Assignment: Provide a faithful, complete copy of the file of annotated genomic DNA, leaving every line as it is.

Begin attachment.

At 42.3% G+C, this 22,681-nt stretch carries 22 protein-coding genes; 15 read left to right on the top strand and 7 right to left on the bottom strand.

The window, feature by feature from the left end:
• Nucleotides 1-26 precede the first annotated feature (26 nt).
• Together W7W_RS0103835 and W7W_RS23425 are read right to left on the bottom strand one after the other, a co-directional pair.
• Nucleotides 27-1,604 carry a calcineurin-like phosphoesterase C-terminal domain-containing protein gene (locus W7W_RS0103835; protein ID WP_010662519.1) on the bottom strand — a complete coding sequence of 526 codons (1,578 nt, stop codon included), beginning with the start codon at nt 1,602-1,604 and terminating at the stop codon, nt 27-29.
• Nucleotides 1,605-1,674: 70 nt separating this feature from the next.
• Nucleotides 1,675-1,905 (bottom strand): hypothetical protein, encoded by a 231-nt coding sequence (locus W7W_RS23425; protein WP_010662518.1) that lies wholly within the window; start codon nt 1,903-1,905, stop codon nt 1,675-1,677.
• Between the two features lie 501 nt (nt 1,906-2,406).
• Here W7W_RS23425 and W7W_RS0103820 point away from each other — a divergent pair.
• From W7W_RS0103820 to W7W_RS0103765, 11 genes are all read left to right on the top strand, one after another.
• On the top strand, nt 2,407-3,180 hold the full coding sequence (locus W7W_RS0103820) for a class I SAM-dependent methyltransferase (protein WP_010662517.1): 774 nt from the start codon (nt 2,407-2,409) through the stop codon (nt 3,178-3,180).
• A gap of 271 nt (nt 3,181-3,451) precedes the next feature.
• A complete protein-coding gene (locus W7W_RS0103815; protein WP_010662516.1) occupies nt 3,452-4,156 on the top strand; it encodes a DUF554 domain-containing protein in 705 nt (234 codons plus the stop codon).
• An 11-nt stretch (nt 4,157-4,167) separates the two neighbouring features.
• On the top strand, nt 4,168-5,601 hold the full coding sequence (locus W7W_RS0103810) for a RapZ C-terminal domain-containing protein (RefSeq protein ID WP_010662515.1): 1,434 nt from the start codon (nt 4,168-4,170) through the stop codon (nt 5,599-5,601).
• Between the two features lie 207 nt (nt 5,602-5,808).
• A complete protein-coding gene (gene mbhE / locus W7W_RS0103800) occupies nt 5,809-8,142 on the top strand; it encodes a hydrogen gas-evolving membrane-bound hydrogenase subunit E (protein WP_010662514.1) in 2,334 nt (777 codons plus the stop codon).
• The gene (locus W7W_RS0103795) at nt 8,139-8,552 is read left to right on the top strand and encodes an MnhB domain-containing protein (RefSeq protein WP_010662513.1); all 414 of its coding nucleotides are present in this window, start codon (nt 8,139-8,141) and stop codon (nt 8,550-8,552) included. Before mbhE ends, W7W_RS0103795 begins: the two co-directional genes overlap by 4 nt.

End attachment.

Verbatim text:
At 42.3% G+C, this 22,681-nt stretch carries 22 protein-coding genes; 15 read left to right on the top strand and 7 right to left on the bottom strand.

The window, feature by feature from the left end:
• Nucleotides 1-26 precede the first annotated feature (26 nt).
• Together W7W_RS0103835 and W7W_RS23425 are read right to left on the bottom strand one after the other, a co-directional pair.
• Nucleotides 27-1,604 carry a calcineurin-like phosphoesterase C-terminal domain-containing protein gene (locus W7W_RS0103835; protein ID WP_010662519.1) on the bottom strand — a complete coding sequence of 526 codons (1,578 nt, stop codon included), beginning with the start codon at nt 1,602-1,604 and terminating at the stop codon, nt 27-29.
• Nucleotides 1,605-1,674: 70 nt separating this feature from the next.
• Nucleotides 1,675-1,905 (bottom strand): hypothetical protein, encoded by a 231-nt coding sequence (locus W7W_RS23425; protein WP_010662518.1) that lies wholly within the window; start codon nt 1,903-1,905, stop codon nt 1,675-1,677.
• Between the two features lie 501 nt (nt 1,906-2,406).
• Here W7W_RS23425 and W7W_RS0103820 point away from each other — a divergent pair.
• From W7W_RS0103820 to W7W_RS0103765, 11 genes are all read left to right on the top strand, one after another.
• On the top strand, nt 2,407-3,180 hold the full coding sequence (locus W7W_RS0103820) for a class I SAM-dependent methyltransferase (protein WP_010662517.1): 774 nt from the start codon (nt 2,407-2,409) through the stop codon (nt 3,178-3,180).
• A gap of 271 nt (nt 3,181-3,451) precedes the next feature.
• A complete protein-coding gene (locus W7W_RS0103815; protein WP_010662516.1) occupies nt 3,452-4,156 on the top strand; it encodes a DUF554 domain-containing protein in 705 nt (234 codons plus the stop codon).
• An 11-nt stretch (nt 4,157-4,167) separates the two neighbouring features.
• On the top strand, nt 4,168-5,601 hold the full coding sequence (locus W7W_RS0103810) for a RapZ C-terminal domain-containing protein (RefSeq protein ID WP_010662515.1): 1,434 nt from the start codon (nt 4,168-4,170) through the stop codon (nt 5,599-5,601).
• Between the two features lie 207 nt (nt 5,602-5,808).
• A complete protein-coding gene (gene mbhE / locus W7W_RS0103800) occupies nt 5,809-8,142 on the top strand; it encodes a hydrogen gas-evolving membrane-bound hydrogenase subunit E (protein WP_010662514.1) in 2,334 nt (777 codons plus the stop codon).
• The gene (locus W7W_RS0103795) at nt 8,139-8,552 is read left to right on the top strand and encodes an MnhB domain-containing protein (RefSeq protein WP_010662513.1); all 414 of its coding nucleotides are present in this window, start codon (nt 8,139-8,141) and stop codon (nt 8,550-8,552) included. Before mbhE ends, W7W_RS0103795 begins: the two co-directional genes overlap by 4 nt.